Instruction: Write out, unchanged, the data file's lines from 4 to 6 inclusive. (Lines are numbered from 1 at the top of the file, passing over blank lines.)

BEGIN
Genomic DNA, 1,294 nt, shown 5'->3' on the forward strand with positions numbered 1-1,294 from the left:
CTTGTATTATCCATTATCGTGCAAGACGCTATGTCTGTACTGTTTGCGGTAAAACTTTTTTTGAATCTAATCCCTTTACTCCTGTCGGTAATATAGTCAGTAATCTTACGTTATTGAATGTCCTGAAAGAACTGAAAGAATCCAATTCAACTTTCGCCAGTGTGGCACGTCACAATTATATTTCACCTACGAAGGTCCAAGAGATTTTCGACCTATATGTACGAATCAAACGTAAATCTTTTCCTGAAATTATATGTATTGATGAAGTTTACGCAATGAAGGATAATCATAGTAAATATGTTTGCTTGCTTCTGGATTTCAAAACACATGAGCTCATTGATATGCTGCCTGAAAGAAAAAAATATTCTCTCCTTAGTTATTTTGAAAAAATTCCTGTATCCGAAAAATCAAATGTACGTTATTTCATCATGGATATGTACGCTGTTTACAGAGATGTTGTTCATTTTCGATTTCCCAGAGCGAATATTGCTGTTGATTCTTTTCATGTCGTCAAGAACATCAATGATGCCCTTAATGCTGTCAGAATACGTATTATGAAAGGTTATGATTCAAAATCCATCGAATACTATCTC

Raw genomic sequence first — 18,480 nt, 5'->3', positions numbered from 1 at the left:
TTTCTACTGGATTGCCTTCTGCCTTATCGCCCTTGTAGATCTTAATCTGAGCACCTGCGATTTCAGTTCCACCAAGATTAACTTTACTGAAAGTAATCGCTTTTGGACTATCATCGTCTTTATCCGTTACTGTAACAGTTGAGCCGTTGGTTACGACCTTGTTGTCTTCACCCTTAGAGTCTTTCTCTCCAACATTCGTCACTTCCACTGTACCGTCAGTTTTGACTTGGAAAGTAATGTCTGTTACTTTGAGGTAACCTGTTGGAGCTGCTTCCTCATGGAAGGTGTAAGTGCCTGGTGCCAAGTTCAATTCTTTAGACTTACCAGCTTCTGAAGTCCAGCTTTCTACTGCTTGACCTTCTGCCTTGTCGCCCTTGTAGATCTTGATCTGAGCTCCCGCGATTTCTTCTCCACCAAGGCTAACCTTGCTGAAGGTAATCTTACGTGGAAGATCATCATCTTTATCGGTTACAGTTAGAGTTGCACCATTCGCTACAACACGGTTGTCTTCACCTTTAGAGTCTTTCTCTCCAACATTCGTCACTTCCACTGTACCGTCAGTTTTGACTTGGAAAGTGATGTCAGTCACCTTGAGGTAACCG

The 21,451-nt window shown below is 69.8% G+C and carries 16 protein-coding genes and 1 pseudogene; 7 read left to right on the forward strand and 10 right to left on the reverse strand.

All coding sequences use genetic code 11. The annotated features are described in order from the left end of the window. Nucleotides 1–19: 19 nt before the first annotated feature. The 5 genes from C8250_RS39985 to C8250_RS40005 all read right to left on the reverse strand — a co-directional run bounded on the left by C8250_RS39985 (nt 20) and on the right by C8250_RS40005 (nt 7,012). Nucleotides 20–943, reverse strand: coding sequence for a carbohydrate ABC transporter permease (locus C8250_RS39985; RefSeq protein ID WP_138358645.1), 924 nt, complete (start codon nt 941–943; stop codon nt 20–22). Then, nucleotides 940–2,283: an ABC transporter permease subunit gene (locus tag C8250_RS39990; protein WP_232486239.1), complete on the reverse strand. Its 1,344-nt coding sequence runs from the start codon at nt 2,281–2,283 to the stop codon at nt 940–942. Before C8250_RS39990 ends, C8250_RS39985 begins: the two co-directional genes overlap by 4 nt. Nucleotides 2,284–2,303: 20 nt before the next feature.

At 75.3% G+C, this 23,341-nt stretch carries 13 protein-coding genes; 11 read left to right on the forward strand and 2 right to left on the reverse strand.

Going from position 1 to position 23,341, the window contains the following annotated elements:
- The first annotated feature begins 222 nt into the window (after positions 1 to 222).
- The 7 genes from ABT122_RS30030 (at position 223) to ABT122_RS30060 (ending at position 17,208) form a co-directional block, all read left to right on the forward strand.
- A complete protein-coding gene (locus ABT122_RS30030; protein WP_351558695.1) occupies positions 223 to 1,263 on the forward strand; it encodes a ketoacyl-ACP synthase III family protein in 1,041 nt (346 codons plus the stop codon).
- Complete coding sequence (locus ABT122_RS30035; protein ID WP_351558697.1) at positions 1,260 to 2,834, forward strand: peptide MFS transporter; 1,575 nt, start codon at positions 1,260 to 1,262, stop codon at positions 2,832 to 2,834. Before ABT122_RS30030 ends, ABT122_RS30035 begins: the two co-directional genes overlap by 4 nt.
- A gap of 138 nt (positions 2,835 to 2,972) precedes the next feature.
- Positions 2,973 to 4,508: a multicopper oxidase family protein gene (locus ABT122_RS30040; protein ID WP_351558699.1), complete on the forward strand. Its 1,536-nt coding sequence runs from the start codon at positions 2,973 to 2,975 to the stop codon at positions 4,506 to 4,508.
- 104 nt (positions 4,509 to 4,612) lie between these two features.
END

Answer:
TTTCTACTGGATTGCCTTCTGCCTTATCGCCCTTGTAGATCTTAATCTGAGCACCTGCGATTTCAGTTCCACCAAGATTAACTTTACTGAAAGTAATCGCTTTTGGACTATCATCGTCTTTATCCGTTACTGTAACAGTTGAGCCGTTGGTTACGACCTTGTTGTCTTCACCCTTAGAGTCTTTCTCTCCAACATTCGTCACTTCCACTGTACCGTCAGTTTTGACTTGGAAAGTAATGTCTGTTACTTTGAGGTAACCTGTTGGAGCTGCTTCCTCATGGAAGGTGTAAGTGCCTGGTGCCAAGTTCAATTCTTTAGACTTACCAGCTTCTGAAGTCCAGCTTTCTACTGCTTGACCTTCTGCCTTGTCGCCCTTGTAGATCTTGATCTGAGCTCCCGCGATTTCTTCTCCACCAAGGCTAACCTTGCTGAAGGTAATCTTACGTGGAAGATCATCATCTTTATCGGTTACAGTTAGAGTTGCACCATTCGCTACAACACGGTTGTCTTCACCTTTAGAGTCTTTCTCTCCAACATTCGTCACTTCCACTGTACCGTCAGTTTTGACTTGGAAAGTGATGTCAGTCACCTTGAGGTAACCG

The 21,451-nt window shown below is 69.8% G+C and carries 16 protein-coding genes and 1 pseudogene; 7 read left to right on the forward strand and 10 right to left on the reverse strand.

All coding sequences use genetic code 11. The annotated features are described in order from the left end of the window. Nucleotides 1–19: 19 nt before the first annotated feature. The 5 genes from C8250_RS39985 to C8250_RS40005 all read right to left on the reverse strand — a co-directional run bounded on the left by C8250_RS39985 (nt 20) and on the right by C8250_RS40005 (nt 7,012). Nucleotides 20–943, reverse strand: coding sequence for a carbohydrate ABC transporter permease (locus C8250_RS39985; RefSeq protein ID WP_138358645.1), 924 nt, complete (start codon nt 941–943; stop codon nt 20–22). Then, nucleotides 940–2,283: an ABC transporter permease subunit gene (locus tag C8250_RS39990; protein WP_232486239.1), complete on the reverse strand. Its 1,344-nt coding sequence runs from the start codon at nt 2,281–2,283 to the stop codon at nt 940–942. Before C8250_RS39990 ends, C8250_RS39985 begins: the two co-directional genes overlap by 4 nt. Nucleotides 2,284–2,303: 20 nt before the next feature.